Higgins said the county told Padrón that the only way Miami Dade College could use the Cain site for an expansion was if it paid market rate for the real estate — a cost she said would approach $20 million. “He said they couldn’t afford it,” Higgins said.
The county hasn’t said what it plans to do with the Harry Cain site after more than 100 residents leave their apartments and the building is vacant. Miami-Dade Department of Housing and Community Development announced the planned closure of the 1984 public housing building in September.
Reserved for low-income residents and subsidized with federal funds, the 154 units suffer from leaky air conditioners, mold contamination and asbestos issues, according to an August engineers report commissioned by the county. A June inspection report found lead paint in most of the units’ popcorn-style ceilings.
“We will be looking to demolish the building,” Liu said after the closure announcement.
His agency is providing Cain residents with Section 8 housing vouchers to cover most of the rent in privately owned apartment buildings, as well as money for moving expenses and move-in costs. The county is also offering residents counseling to help find a place to live, and priority for a tax-funded housing complex being built nearby, Sawyer’s Landing.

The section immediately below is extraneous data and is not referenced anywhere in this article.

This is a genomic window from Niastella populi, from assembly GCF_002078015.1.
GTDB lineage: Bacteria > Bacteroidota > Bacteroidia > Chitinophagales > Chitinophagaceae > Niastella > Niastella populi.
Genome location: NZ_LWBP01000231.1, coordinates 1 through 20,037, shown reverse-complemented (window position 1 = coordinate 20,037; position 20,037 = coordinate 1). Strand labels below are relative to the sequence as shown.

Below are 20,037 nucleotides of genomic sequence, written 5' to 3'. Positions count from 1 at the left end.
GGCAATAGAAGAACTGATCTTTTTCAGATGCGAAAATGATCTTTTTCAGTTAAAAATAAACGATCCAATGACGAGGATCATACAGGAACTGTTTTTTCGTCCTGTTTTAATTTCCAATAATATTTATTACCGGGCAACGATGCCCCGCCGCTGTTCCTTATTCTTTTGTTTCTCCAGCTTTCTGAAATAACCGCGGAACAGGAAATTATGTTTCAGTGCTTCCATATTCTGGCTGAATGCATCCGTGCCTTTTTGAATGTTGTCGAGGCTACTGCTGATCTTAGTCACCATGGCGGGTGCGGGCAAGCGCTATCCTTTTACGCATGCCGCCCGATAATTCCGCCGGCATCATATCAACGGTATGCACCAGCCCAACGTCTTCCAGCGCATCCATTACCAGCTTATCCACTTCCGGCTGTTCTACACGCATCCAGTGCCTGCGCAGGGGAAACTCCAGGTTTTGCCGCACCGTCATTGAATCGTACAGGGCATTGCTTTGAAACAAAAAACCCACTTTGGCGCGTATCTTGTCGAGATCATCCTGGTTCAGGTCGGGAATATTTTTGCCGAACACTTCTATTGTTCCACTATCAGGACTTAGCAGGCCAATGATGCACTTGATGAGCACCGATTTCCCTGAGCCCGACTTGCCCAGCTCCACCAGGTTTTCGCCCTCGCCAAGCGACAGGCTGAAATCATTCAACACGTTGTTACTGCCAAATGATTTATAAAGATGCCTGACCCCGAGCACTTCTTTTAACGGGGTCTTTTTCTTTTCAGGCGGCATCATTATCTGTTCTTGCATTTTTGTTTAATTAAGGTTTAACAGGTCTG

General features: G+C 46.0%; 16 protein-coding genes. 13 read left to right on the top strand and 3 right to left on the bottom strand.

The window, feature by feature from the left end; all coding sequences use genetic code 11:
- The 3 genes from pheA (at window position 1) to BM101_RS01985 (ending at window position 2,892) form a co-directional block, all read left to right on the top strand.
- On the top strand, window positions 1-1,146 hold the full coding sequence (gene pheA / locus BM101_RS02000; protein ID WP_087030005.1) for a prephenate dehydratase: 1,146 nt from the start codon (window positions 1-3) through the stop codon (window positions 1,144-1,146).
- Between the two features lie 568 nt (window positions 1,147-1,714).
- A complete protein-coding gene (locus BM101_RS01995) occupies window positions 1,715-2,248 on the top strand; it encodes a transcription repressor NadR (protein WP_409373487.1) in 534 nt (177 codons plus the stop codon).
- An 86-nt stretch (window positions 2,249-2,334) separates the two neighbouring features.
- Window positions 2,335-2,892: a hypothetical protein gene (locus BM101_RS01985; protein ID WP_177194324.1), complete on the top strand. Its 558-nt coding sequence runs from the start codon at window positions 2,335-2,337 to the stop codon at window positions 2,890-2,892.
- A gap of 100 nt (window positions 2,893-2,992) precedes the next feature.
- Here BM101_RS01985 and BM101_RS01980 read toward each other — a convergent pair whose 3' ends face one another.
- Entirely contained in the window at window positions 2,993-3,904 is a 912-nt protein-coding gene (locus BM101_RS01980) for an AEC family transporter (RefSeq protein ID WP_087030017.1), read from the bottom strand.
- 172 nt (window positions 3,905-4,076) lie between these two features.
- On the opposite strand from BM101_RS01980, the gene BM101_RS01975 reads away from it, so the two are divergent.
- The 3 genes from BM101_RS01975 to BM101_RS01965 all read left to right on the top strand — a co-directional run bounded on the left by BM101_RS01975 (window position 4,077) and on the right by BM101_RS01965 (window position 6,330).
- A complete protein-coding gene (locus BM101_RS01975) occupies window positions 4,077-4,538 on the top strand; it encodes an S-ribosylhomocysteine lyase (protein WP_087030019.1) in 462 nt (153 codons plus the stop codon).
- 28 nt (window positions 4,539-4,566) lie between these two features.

The same week Miami-Dade told residents of Harry Cain they would need to move, the Housing Department informed residents of Annie Coleman 14 in Brownsville that their complex was closing as well. The county cited building conditions and rampant crime as justification for closing Annie Coleman 14, and residents there were offered the same relocation assistance and vouchers as the Cain residents. Miami-Dade has not set a timetable for clearing out the units, but administrators said they understand moving will take time.
Liu emphasized any decisions on the Cain property would need to be approved by the federal Department of Housing and Urban Development. At just 15 stories, the current building is far shorter than what’s allowed in the area, opening up the possibility of reproducing the existing public-housing units with a broader mix of apartments for rent and for sale.
José Fuentes, a former trustee at Miami Dade College and a lawyer and lobbyist active in county government, said the Cain site has always been appealing for the school because of its location in the midst of MDC’s downtown campus. “It’s an important piece of the puzzle,” he said. “Harry Cain has never been in play. Now that it’s in play, this is the right time” for the college to pursue it.
Former county commissioner Juan Zapata, another former board member at Miami Dade College, said the school’s administration pointed to low-income students as one reason the Cain site was appealing as a possible acquisition.
He recalled a board meeting when administrators said research showed Miami Dade College — a school with campuses across the county and an enrollment of nearly 60,000 students — had about 1,000 students without anywhere to live. Zapata, now a candidate for county mayor, said he’d like to see the college turn the site into workforce housing for students and professors,
“You could do something very interesting there,” Zapata said. “We talked about doing it. We never really got it moving, because of the county.”